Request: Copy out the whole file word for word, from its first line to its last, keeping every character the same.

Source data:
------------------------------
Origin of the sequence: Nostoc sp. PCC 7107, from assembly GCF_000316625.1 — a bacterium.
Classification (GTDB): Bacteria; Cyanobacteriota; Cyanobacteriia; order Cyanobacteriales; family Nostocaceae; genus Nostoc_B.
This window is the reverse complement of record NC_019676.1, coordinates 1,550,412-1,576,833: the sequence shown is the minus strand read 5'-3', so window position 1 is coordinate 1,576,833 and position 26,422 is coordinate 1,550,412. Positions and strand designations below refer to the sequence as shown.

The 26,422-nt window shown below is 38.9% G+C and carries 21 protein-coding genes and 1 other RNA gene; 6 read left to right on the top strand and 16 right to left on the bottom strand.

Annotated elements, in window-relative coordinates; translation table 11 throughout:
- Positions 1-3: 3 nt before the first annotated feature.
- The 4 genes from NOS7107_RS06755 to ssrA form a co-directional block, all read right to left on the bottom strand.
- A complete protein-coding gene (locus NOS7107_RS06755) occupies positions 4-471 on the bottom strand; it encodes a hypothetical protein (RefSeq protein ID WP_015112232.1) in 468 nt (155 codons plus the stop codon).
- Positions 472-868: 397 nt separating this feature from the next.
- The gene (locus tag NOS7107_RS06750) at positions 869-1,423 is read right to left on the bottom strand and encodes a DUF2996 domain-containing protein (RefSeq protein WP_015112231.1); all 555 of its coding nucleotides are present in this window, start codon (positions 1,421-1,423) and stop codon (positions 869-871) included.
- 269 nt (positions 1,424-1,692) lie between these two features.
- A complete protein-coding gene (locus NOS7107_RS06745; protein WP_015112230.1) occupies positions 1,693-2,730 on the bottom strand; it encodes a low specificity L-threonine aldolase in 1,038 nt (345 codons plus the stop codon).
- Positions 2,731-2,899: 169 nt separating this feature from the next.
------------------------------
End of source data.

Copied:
Origin of the sequence: Nostoc sp. PCC 7107, from assembly GCF_000316625.1 — a bacterium.
Classification (GTDB): Bacteria; Cyanobacteriota; Cyanobacteriia; order Cyanobacteriales; family Nostocaceae; genus Nostoc_B.
This window is the reverse complement of record NC_019676.1, coordinates 1,550,412-1,576,833: the sequence shown is the minus strand read 5'-3', so window position 1 is coordinate 1,576,833 and position 26,422 is coordinate 1,550,412. Positions and strand designations below refer to the sequence as shown.

The 26,422-nt window shown below is 38.9% G+C and carries 21 protein-coding genes and 1 other RNA gene; 6 read left to right on the top strand and 16 right to left on the bottom strand.

Annotated elements, in window-relative coordinates; translation table 11 throughout:
- Positions 1-3: 3 nt before the first annotated feature.
- The 4 genes from NOS7107_RS06755 to ssrA form a co-directional block, all read right to left on the bottom strand.
- A complete protein-coding gene (locus NOS7107_RS06755) occupies positions 4-471 on the bottom strand; it encodes a hypothetical protein (RefSeq protein ID WP_015112232.1) in 468 nt (155 codons plus the stop codon).
- Positions 472-868: 397 nt separating this feature from the next.
- The gene (locus tag NOS7107_RS06750) at positions 869-1,423 is read right to left on the bottom strand and encodes a DUF2996 domain-containing protein (RefSeq protein WP_015112231.1); all 555 of its coding nucleotides are present in this window, start codon (positions 1,421-1,423) and stop codon (positions 869-871) included.
- 269 nt (positions 1,424-1,692) lie between these two features.
- A complete protein-coding gene (locus NOS7107_RS06745; protein WP_015112230.1) occupies positions 1,693-2,730 on the bottom strand; it encodes a low specificity L-threonine aldolase in 1,038 nt (345 codons plus the stop codon).
- Positions 2,731-2,899: 169 nt separating this feature from the next.